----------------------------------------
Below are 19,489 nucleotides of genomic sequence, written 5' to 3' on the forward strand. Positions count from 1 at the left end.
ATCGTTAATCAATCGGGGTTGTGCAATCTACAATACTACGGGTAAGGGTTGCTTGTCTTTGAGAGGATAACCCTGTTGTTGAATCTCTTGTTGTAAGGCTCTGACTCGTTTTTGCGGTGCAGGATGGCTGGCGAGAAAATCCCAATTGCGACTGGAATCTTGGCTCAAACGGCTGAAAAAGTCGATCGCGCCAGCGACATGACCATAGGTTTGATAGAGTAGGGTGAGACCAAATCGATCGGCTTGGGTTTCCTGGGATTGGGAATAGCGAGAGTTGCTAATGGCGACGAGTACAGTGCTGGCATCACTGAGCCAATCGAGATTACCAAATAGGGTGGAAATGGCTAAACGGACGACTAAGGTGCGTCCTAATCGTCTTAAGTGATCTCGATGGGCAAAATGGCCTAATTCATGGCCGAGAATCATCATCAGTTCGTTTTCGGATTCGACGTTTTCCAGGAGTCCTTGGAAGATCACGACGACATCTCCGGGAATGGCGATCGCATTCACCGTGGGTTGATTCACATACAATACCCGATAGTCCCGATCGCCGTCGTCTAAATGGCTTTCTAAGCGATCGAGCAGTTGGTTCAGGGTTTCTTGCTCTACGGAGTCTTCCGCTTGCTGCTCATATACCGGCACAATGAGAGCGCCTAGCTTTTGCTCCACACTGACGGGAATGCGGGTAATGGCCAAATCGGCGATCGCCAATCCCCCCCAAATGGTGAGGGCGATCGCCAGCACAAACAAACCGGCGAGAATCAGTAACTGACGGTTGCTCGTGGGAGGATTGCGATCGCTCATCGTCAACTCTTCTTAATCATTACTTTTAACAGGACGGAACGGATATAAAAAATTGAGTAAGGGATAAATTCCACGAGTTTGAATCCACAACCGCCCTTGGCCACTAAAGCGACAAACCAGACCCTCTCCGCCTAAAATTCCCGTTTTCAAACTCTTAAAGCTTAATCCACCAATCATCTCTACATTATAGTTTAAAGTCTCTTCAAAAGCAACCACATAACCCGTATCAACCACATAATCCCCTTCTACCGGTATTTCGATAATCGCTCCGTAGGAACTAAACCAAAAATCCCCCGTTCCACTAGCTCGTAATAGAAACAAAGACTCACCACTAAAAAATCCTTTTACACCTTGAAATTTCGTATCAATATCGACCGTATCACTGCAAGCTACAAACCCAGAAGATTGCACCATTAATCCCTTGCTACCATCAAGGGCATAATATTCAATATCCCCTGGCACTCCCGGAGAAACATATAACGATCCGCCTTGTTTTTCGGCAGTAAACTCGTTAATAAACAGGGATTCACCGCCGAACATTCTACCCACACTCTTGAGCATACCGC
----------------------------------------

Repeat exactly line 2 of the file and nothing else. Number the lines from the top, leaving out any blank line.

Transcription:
ATCGTTAATCAATCGGGGTTGTGCAATCTACAATACTACGGGTAAGGGTTGCTTGTCTTTGAGAGGATAACCCTGTTGTTGAATCTCTTGTTGTAAGGCTCTGACTCGTTTTTGCGGTGCAGGATGGCTGGCGAGAAAATCCCAATTGCGACTGGAATCTTGGCTCAAACGGCTGAAAAAGTCGATCGCGCCAGCGACATGACCATAGGTTTGATAGAGTAGGGTGAGACCAAATCGATCGGCTTGGGTTTCCTGGGATTGGGAATAGCGAGAGTTGCTAATGGCGACGAGTACAGTGCTGGCATCACTGAGCCAATCGAGATTACCAAATAGGGTGGAAATGGCTAAACGGACGACTAAGGTGCGTCCTAATCGTCTTAAGTGATCTCGATGGGCAAAATGGCCTAATTCATGGCCGAGAATCATCATCAGTTCGTTTTCGGATTCGACGTTTTCCAGGAGTCCTTGGAAGATCACGACGACATCTCCGGGAATGGCGATCGCATTCACCGTGGGTTGATTCACATACAATACCCGATAGTCCCGATCGCCGTCGTCTAAATGGCTTTCTAAGCGATCGAGCAGTTGGTTCAGGGTTTCTTGCTCTACGGAGTCTTCCGCTTGCTGCTCATATACCGGCACAATGAGAGCGCCTAGCTTTTGCTCCACACTGACGGGAATGCGGGTAATGGCCAAATCGGCGATCGCCAATCCCCCCCAAATGGTGAGGGCGATCGCCAGCACAAACAAACCGGCGAGAATCAGTAACTGACGGTTGCTCGTGGGAGGATTGCGATCGCTCATCGTCAACTCTTCTTAATCATTACTTTTAACAGGACGGAACGGATATAAAAAATTGAGTAAGGGATAAATTCCACGAGTTTGAATCCACAACCGCCCTTGGCCACTAAAGCGACAAACCAGACCCTCTCCGCCTAAAATTCCCGTTTTCAAACTCTTAAAGCTTAATCCACCAATCATCTCTACATTATAGTTTAAAGTCTCTTCAAAAGCAACCACATAACCCGTATCAACCACATAATCCCCTTCTACCGGTATTTCGATAATCGCTCCGTAGGAACTAAACCAAAAATCCCCCGTTCCACTAGCTCGTAATAGAAACAAAGACTCACCACTAAAAAATCCTTTTACACCTTGAAATTTCGTATCAATATCGACCGTATCACTGCAAGCTACAAACCCAGAAGATTGCACCATTAATCCCTTGCTACCATCAAGGGCATAATATTCAATATCCCCTGGCACTCCCGGAGAAACATATAACGATCCGCCTTGTTTTTCGGCAGTAAACTCGTTAATAAACAGGGATTCACCGCCGAACATTCTACCCACACTCTTGAGCATACCGC